How is Market Percentage Calculated?
A few weeks ago I was asked by a reader the question âHow is market percentage calculatedâ and today I am going to show you how you can calculate it yourself.
You will notice at the top of Betfairâs screen there is a little figure in the back box and a little figure in the lay box at the top of the list of runners. This is the market percentage for each side of the market and shows you how much over-round or under-round there is on the market.
As you can see the backing side of this race at Windsor is 103% and the laying side is 98.1%.
What does this mean?
This means that there is an over-round on the back side by 3% and the lay side by 1.9%. An easier way to explain this is that on the backing side anything over 100% is the amount you would lose were you to bet every runner and on the laying side everything under 100% is the amount you would lose were you to lay every runner.
In the 19:40 at Windsor you would lose 3% of your stake backing every runner in the race and 1.9% of your stake laying every runner in the race.
The amount of 100% is called the over-round. You do not often find this information in bookmakers because in order to make a profit they can easily have over-rounds of 20% (which would like 120% in the above image).
It is of course possible to find out how much the market percentage is, by adding up all the runner percentage chances of winning based on the market odds.
Calculating the chances of winning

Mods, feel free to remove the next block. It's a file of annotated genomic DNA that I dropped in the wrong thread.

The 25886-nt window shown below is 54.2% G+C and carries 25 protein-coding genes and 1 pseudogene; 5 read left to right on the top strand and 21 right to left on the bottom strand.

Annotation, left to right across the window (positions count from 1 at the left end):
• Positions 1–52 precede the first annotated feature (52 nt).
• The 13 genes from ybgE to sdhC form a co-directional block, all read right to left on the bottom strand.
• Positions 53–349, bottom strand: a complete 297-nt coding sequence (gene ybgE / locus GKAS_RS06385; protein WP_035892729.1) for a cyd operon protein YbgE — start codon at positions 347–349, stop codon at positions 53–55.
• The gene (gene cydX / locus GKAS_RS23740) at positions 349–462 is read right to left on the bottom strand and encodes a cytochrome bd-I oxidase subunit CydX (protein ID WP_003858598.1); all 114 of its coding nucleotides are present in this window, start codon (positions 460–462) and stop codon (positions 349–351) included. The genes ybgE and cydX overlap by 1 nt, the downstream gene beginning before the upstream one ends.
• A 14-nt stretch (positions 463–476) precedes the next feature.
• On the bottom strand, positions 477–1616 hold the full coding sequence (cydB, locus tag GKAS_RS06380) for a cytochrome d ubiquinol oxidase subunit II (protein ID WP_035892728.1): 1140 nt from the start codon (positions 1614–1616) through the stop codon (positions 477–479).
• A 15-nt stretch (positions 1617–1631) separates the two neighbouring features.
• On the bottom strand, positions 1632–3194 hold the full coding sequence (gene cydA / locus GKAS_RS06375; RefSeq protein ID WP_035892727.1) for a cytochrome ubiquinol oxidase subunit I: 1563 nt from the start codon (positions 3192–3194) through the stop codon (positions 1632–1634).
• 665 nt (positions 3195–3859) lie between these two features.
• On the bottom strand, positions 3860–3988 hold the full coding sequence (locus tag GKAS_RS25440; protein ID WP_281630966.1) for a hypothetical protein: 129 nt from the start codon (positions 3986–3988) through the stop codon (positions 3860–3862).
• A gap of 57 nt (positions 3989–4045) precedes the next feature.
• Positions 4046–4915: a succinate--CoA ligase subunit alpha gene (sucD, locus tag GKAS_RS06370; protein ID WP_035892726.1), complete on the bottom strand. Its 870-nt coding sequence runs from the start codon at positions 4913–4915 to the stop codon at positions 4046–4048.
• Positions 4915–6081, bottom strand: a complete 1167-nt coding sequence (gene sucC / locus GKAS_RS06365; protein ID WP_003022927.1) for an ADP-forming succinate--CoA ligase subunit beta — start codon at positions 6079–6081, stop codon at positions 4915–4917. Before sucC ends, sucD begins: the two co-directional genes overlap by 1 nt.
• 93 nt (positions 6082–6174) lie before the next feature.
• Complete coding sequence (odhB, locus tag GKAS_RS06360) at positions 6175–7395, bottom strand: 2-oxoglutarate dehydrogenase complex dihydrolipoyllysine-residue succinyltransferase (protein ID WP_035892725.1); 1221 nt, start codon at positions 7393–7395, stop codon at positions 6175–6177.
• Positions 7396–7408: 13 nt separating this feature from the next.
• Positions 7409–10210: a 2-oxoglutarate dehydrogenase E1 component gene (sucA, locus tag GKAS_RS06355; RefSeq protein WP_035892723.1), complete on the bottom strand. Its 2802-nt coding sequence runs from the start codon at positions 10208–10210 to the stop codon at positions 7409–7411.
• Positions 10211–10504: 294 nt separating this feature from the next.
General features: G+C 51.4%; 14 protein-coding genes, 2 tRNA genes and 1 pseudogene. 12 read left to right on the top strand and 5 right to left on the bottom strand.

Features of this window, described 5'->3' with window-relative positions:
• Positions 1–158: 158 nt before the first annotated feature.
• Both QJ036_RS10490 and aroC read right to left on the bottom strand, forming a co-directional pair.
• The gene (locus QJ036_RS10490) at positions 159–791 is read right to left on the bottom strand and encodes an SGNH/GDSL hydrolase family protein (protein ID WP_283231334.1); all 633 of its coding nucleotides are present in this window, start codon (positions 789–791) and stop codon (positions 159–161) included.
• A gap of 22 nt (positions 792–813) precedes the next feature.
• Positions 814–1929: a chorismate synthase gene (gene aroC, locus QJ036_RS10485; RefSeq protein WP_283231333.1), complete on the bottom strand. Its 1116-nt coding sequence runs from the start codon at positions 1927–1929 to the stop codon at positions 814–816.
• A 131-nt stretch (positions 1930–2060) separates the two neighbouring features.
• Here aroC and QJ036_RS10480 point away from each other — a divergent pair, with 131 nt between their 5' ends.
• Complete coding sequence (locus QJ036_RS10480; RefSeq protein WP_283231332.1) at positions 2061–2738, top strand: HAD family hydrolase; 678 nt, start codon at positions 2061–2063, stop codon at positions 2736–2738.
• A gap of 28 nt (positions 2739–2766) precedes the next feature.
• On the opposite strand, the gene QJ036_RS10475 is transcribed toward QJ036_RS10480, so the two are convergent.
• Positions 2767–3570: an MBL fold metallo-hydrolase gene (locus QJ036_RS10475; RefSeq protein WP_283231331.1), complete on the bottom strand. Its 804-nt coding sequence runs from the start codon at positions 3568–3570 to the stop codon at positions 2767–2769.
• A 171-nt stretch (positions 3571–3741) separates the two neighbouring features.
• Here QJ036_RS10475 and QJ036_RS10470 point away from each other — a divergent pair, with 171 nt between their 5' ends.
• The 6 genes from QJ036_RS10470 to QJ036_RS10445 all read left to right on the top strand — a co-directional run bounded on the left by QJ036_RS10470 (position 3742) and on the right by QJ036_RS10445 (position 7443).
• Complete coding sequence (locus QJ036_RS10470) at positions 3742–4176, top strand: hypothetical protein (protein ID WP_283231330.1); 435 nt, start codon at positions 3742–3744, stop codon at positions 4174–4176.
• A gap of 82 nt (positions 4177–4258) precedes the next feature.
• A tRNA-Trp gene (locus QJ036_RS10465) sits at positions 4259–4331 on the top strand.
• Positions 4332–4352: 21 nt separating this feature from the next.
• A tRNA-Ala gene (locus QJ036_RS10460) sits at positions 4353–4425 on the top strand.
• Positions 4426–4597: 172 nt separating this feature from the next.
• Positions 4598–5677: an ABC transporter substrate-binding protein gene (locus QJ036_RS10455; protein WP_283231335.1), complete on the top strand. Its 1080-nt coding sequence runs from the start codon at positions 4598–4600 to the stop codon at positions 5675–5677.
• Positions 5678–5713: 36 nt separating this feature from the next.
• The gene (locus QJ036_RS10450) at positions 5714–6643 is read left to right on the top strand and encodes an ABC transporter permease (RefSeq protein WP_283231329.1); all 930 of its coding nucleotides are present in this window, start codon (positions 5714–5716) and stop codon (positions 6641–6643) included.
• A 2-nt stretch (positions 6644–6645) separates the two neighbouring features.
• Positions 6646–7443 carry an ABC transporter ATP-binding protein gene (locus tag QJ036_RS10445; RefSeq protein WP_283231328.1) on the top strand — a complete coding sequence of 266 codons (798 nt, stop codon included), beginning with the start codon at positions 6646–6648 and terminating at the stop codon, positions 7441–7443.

You may already know how to do this, in which case you can skip to the next section, but if you donât then it is a very simple sum. To calculate the percentage chance a runner has of winning based on its market value you use decimal odds and perform the following sum.
1 / Decimal odds = probability * 100 = percentage chance of winning
Letâs use Official Styleâs back odds of 2.44 above as an example.
1 / 2.44 = 0.41 * 100 = 40.98% chance of winning
Calculating the market percentage
To calculate the market percentage you find the percentage chance of winning for every runner in the race and then add them together. For our Windsor example this would give us the following information.
Horse |
Back Odds |
Percentage Chance of Winning |
Official Style |
2.44 |
40.98% |
Battle Honour |
7.6 |
13.16% |
Aultcharn |
7 |
14.29% |
Sun Seeker |
8.6 |
11.63% |
Streets Of War |
9.4 |
10.64% |
Perfect Point |
14.5 |
6.90% |
Chriss Ridge |
30 |
3.33% |
Equine Science |
160 |
0.63% |
Epernay |
70 |
1.43% |
Market Percentage |
102.98% |
As you can see the Market Percentage is 102.98% which Betfair round up to 103%. All you need to find out the market percentage is the odds of all the participants.
In the above example you say decimal odds = probability. How does 2.44 = 0.41?
Hi Steve, to work out the probability from decimal odds you do 1/ decimal odds so 1/2.44 = 0.41
I was wondering if it was more informative to use percentages rather than odds- I can see instantly from your example that the first 3 have 70% chance. Do you know of any bettors that prefer the % rather than the odds?
Pete
You need to use both. The first three have that percentage chance based on the market’s assessment but using the markets valuation (while accurate) won’t make you long term profits. What you need to find are selections that the market think will win 70% of the time but actually win 80% of the time, then you will make your profit. A bit of an extreme example but you get the idea đ
terrific stuff, there just aren’t enough hours in the day to calculate everything you need to study,maybe just one race would keep someone occupied for a full day.